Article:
BLP Schools to begin the fall online; consistent platforms planned, letter grades return



Bend-La Pine Schools will begin the year online, but district officials promise a more robust and consistent distance learning experience this fall for its 18,300 students.

School board members voted unanimously Friday after an emergency meeting where they heard a COVID update from Deschutes County Health Information Officer Heather Kaisner.

The school year also will begin a few days later on Monday, Sept. 14th.

They will reevaluate the COVID situation every six weeks to determine the rest of the school year.

“It’s our worst-case scenario, but prepare K-12, to start school online,” said board member Stuart Young. “There’s no way our education online will look the same as when we had to throw the switch on the weekend (in the spring.)”

Earlier this week, Gov. Kate Brown and state health officials announced new health metrics counties must meet before students return to class.

Counties need to see fewer than 10 COVID cases per 100,000 people and have a 5% or less test positivity rate for three weeks in a row.

Deschutes County currently has about 54 cases per 100,000 and a 4.6% test positivity rate. It hasn’t come close to meeting the metrics for the last three weeks, Kaisner said.

It would need to see three weeks of fewer than 20 cases a week for three weeks to have a chance to reopen.

Interim Superintendent Lora Nordquist said she was happy the state handed down some actual figures on which to base a decision.

“I am personally grateful for metrics,” Nordquist said. “It gives us goals as a community to shoot for in shared responsibility,” as opposed to sticking a finger in the air and asking “What do people ‘feel’ we should do?”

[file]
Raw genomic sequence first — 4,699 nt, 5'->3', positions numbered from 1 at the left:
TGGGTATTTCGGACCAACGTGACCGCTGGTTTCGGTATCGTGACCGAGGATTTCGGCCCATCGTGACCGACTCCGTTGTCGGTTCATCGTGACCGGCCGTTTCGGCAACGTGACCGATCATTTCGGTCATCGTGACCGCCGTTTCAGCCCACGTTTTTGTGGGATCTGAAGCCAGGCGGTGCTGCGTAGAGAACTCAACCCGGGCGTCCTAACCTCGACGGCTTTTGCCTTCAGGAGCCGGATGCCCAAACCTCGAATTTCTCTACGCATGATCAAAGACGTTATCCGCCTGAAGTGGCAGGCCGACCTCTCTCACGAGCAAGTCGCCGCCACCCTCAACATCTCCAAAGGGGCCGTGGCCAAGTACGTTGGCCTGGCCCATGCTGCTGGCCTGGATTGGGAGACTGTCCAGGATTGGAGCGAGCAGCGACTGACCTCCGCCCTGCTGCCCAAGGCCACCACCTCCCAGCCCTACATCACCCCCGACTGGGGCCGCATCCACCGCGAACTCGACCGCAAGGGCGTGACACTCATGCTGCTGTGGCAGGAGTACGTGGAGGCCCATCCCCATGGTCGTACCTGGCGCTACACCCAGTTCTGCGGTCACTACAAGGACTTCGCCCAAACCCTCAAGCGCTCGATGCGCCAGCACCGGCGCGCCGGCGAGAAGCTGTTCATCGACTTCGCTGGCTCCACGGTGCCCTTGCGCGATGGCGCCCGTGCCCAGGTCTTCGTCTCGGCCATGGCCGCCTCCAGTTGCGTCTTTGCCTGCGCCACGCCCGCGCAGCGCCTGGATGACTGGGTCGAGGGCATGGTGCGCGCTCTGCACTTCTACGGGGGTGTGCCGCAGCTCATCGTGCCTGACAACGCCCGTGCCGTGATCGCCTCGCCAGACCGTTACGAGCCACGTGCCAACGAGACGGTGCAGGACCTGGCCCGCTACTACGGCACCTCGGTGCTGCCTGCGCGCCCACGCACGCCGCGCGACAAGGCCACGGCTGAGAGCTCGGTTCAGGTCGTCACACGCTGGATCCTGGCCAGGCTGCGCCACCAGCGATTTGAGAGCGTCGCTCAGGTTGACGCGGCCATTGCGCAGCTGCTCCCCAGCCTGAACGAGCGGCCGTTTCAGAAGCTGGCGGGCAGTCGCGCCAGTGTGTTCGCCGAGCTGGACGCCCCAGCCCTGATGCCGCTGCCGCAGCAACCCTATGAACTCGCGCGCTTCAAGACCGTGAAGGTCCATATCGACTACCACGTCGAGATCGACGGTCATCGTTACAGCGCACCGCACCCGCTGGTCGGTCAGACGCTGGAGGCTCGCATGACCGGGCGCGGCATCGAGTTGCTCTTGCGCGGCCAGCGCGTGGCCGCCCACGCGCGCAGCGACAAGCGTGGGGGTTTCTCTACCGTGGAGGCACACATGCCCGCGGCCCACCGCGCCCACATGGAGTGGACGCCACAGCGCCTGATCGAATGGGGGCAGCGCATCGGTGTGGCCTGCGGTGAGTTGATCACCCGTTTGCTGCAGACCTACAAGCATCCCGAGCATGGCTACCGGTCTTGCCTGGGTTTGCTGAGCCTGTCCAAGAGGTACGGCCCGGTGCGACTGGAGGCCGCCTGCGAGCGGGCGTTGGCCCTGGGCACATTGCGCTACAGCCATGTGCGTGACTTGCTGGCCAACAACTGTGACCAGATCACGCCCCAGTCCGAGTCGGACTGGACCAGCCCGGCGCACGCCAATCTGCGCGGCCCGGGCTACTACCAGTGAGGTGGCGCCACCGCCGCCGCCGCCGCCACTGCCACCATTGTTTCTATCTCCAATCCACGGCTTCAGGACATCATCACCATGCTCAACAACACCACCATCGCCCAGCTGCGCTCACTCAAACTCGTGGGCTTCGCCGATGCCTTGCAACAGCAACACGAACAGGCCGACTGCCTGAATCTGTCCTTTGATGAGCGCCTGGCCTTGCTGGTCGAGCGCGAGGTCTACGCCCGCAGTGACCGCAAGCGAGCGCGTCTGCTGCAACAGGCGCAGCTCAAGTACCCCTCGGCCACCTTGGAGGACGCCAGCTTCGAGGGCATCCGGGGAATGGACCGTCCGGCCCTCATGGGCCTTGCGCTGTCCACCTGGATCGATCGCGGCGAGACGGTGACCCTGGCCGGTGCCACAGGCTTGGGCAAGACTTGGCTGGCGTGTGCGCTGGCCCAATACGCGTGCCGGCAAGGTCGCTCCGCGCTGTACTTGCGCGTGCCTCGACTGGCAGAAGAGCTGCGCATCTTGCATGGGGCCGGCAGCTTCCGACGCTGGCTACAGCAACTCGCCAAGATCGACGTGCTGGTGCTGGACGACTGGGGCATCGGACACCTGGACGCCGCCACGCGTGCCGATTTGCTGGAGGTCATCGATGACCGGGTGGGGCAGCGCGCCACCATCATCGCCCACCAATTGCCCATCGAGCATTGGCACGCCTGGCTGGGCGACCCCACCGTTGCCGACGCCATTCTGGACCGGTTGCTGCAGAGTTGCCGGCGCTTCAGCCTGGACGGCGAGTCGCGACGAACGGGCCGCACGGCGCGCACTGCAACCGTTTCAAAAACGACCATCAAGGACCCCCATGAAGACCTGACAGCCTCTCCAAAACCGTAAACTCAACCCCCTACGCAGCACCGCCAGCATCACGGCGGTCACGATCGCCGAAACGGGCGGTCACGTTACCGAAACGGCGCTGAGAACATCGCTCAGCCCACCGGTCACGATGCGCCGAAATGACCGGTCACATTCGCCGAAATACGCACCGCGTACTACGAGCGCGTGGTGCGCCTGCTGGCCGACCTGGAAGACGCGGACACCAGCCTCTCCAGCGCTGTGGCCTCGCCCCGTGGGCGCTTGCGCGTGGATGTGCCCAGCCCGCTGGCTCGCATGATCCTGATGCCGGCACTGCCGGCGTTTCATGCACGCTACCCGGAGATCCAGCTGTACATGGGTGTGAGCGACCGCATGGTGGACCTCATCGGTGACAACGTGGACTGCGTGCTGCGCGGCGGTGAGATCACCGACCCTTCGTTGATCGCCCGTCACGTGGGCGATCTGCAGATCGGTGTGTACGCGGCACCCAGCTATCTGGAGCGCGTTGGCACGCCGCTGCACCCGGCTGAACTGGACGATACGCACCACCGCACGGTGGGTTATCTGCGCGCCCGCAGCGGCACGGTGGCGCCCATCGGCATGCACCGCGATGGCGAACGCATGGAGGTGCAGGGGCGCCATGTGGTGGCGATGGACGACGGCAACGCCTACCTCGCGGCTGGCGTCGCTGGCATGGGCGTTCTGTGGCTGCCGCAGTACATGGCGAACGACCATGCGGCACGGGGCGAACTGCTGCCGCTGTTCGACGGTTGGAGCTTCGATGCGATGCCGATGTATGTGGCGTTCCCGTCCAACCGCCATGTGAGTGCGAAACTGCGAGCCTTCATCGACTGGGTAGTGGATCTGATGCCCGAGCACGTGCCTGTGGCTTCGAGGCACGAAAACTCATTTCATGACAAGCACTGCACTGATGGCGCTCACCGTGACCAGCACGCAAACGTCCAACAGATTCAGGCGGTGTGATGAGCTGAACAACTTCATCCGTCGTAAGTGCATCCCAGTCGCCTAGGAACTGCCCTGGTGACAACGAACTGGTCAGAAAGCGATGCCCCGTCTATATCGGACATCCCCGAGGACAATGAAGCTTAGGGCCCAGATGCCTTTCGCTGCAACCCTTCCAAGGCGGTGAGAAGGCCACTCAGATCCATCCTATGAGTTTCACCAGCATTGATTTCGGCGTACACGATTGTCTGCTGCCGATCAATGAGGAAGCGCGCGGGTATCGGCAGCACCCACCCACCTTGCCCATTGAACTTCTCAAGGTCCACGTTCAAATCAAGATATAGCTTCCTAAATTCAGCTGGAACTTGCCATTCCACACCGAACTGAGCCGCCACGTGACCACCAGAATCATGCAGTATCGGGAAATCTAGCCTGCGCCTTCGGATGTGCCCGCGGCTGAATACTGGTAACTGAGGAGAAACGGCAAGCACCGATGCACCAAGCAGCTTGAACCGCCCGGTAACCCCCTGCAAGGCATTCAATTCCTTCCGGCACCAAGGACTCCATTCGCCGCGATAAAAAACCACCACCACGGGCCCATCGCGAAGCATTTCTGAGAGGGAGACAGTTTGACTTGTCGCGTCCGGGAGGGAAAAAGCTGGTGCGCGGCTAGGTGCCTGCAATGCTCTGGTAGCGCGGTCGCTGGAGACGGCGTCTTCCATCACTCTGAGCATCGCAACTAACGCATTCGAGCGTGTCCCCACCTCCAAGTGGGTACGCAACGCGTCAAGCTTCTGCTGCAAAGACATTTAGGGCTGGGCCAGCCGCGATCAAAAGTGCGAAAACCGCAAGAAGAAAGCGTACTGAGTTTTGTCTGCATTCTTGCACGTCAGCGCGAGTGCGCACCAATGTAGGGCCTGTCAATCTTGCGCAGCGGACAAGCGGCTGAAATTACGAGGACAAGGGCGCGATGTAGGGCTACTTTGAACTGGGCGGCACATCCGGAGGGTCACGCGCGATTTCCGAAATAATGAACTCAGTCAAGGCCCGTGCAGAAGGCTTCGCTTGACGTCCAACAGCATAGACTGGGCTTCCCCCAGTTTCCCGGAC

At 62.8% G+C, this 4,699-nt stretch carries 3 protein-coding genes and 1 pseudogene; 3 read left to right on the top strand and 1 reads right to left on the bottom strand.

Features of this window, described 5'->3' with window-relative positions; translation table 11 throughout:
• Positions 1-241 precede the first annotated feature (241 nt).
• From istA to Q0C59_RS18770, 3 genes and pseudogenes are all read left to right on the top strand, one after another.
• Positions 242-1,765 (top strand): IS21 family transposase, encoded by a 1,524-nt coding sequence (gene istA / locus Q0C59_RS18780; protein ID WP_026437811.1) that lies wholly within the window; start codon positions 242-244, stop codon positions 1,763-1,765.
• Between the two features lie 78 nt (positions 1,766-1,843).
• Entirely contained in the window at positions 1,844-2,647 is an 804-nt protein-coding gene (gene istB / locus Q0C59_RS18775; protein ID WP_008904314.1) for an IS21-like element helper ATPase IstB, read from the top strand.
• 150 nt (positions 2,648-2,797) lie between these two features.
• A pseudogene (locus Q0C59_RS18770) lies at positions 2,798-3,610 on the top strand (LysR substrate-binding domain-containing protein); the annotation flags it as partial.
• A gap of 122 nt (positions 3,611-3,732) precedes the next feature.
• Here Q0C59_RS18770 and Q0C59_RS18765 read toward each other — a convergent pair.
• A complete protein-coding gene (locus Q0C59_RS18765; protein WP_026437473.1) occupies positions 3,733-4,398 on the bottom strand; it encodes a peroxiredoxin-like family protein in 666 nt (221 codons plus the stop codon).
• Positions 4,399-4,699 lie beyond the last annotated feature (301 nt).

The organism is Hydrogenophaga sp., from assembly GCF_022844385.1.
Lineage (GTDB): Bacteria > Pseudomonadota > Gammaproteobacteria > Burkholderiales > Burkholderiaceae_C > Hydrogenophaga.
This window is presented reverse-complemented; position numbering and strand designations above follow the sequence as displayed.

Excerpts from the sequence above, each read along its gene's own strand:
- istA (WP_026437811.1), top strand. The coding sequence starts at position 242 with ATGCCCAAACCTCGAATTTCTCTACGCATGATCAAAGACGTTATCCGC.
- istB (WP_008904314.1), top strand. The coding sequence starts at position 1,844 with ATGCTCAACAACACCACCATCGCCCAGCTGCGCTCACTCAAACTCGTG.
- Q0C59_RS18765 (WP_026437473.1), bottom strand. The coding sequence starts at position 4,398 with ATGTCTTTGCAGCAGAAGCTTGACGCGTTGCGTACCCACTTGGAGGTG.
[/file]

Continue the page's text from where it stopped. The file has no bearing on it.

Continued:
BLP was the last of the local districts to announce its plans for this fall.

“The hope was maybe our numbers would improve,” said board member Carrie Douglass. “We haven’t been waiting to make a decision just for the heck of it.”

Earlier on Friday, Crook County announced it plans to have students in grades K-3 return to the classroom in September.

“I want the community to know we have a great team preparing this and we have five and a half-six weeks.
We’ve got a gem of an opportunity to work together on this.” — Stuart Young, Bend-La Pine School Board Member

Crook County currently meets the exception to Brown’s health metrics, which allows for younger kids to return to school if cases fall below 30/100,000

On Thursday Redmond and Sisters both announced plans for a comprehensive online learning model and set some dates they’d look at COVID data and reevaluate. Jefferson County announced similar plans earlier this week.

Board members talked about what it would look like with some students returning to class and asked about a scenario many have wondered about: What if one student in a classroom comes down with COVID-19?

The answer, Kaisner said, is everyone in that classroom would need to quarantine at home for 14 days – despite any testing that might take place during that period.

Hearing concerns from numerous parents over the summer, Nordquist wanted to assure everyone the online model this fall will be different.

“We learned a lot from this spring and school districts around the nation learned a lot,” she said. 

New this fall, all K-5 students will work on the Google Classroom platform with some continued social interactions on Seesaw.

Middle and high schoolers will use the Canvas online learning platform.

Any “face-to-face” online interaction will happen via Webex.

This plan simplifies a situation last year where multiple platforms were being used by different teachers at different schools.

“I want the community to know we have a great team preparing this and we have five and a half-six weeks,” Young said. “We’ve got a gem of an opportunity to work together on this.”

And some good news for many middle and high schoolers: letter grades will return this fall, Nordquist said.

Technology-wise, Nordquist said they’ve ordered more iPads and have secured 500 additional hot spots for the year.

“We will be ready to get those in families’ hands before school starts,” Nordquist said.

They’ll be sending out surveys to parents on a school-level in the coming weeks asking about access to technology and internet access.

The decision now allows parents time to put together a plan for the beginning of the school year.

Some families will need to work with school districts on technological barriers that might exist.

And for many, it will mean completely rearranging work schedules to accommodate in-home, online learning and daycare situations.

Board members and Nordquist discussed taking a bigger role in the area’s childcare situation, but no plans were set.


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